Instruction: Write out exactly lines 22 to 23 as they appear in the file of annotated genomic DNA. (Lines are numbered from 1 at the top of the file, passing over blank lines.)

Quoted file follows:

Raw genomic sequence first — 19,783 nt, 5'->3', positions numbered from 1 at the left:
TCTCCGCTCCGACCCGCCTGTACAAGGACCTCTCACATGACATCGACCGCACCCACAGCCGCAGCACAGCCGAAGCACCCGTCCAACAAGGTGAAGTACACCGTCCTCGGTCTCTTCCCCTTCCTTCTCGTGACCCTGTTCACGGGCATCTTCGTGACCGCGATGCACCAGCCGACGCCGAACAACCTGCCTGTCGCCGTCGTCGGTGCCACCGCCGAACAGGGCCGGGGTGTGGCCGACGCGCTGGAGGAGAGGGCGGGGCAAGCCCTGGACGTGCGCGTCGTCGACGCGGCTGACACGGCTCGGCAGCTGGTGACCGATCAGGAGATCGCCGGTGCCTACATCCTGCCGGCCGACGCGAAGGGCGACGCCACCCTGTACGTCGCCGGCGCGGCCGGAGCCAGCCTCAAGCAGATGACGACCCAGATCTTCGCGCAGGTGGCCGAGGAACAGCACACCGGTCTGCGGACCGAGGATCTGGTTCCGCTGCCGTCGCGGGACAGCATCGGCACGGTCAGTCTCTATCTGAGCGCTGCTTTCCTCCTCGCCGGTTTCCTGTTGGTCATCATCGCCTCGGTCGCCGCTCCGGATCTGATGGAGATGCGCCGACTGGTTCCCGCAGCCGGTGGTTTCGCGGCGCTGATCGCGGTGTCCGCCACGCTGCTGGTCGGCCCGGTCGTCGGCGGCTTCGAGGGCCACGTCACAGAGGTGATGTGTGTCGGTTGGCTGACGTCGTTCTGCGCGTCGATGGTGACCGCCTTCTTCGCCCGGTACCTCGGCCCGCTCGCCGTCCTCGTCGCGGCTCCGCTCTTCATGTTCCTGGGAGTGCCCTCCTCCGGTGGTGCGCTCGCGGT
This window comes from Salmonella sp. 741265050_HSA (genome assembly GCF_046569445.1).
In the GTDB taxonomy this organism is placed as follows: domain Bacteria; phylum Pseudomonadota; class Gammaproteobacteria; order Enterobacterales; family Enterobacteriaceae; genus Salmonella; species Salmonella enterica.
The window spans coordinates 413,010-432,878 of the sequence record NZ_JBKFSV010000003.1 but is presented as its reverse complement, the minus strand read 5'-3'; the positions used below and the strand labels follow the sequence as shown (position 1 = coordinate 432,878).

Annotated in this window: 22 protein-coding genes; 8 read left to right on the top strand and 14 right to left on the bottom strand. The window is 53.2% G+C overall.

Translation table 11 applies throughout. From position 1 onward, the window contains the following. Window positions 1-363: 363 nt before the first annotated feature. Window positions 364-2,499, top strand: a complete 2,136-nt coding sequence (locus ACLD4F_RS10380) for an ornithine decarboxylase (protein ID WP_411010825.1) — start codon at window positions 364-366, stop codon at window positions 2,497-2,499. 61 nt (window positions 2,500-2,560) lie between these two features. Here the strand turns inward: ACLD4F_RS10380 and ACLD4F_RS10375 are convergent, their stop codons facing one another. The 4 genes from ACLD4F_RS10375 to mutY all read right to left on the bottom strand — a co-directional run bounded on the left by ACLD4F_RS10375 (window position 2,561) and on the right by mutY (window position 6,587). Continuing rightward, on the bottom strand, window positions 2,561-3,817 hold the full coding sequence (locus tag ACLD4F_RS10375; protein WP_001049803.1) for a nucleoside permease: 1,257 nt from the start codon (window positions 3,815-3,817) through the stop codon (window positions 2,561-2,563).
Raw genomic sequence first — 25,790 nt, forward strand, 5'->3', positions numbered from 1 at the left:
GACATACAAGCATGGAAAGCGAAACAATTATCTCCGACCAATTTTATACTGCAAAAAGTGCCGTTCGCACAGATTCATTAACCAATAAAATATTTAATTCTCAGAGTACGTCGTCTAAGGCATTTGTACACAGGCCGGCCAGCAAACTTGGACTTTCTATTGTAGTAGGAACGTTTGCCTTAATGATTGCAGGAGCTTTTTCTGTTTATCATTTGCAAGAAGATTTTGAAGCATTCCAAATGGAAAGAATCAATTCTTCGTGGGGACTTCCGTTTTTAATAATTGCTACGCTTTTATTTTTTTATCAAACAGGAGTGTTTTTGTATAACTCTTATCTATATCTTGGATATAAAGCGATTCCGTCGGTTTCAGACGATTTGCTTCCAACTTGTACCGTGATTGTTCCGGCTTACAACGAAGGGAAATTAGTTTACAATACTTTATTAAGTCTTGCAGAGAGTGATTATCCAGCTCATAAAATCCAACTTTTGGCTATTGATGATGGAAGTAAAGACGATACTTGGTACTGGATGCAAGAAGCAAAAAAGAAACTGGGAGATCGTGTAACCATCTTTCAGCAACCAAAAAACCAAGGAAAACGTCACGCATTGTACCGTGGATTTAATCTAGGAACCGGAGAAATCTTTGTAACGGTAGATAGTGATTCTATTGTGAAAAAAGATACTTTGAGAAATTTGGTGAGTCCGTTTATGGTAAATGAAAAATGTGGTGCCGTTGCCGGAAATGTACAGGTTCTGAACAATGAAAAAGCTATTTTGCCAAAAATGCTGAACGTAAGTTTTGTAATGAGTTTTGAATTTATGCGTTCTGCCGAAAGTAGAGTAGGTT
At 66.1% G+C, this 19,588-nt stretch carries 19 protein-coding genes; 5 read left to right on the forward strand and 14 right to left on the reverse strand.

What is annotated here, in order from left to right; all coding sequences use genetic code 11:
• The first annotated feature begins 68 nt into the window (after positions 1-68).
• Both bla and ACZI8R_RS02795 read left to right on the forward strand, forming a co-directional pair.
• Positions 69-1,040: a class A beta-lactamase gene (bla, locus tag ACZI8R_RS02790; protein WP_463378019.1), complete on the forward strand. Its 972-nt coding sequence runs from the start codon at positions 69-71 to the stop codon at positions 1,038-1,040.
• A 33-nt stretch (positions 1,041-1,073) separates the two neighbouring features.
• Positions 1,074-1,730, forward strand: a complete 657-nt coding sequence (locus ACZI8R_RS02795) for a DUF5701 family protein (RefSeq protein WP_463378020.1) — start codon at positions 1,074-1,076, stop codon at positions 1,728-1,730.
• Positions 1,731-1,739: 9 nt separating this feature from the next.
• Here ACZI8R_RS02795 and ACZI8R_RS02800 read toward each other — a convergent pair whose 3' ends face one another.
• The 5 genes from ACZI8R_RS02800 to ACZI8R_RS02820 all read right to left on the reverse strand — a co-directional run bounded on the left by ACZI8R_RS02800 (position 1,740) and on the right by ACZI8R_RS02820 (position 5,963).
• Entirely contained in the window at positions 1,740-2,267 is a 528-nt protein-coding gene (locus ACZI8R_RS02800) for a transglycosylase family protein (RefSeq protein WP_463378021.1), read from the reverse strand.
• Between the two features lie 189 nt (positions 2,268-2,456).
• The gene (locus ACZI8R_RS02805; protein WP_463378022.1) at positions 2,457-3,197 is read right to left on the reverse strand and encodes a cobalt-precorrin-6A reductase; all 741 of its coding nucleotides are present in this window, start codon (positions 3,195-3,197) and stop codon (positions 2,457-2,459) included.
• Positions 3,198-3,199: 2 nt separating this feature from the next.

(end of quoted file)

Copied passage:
• The gene (locus ACZI8R_RS02805; protein WP_463378022.1) at positions 2,457-3,197 is read right to left on the reverse strand and encodes a cobalt-precorrin-6A reductase; all 741 of its coding nucleotides are present in this window, start codon (positions 3,195-3,197) and stop codon (positions 2,457-2,459) included.
• Positions 3,198-3,199: 2 nt separating this feature from the next.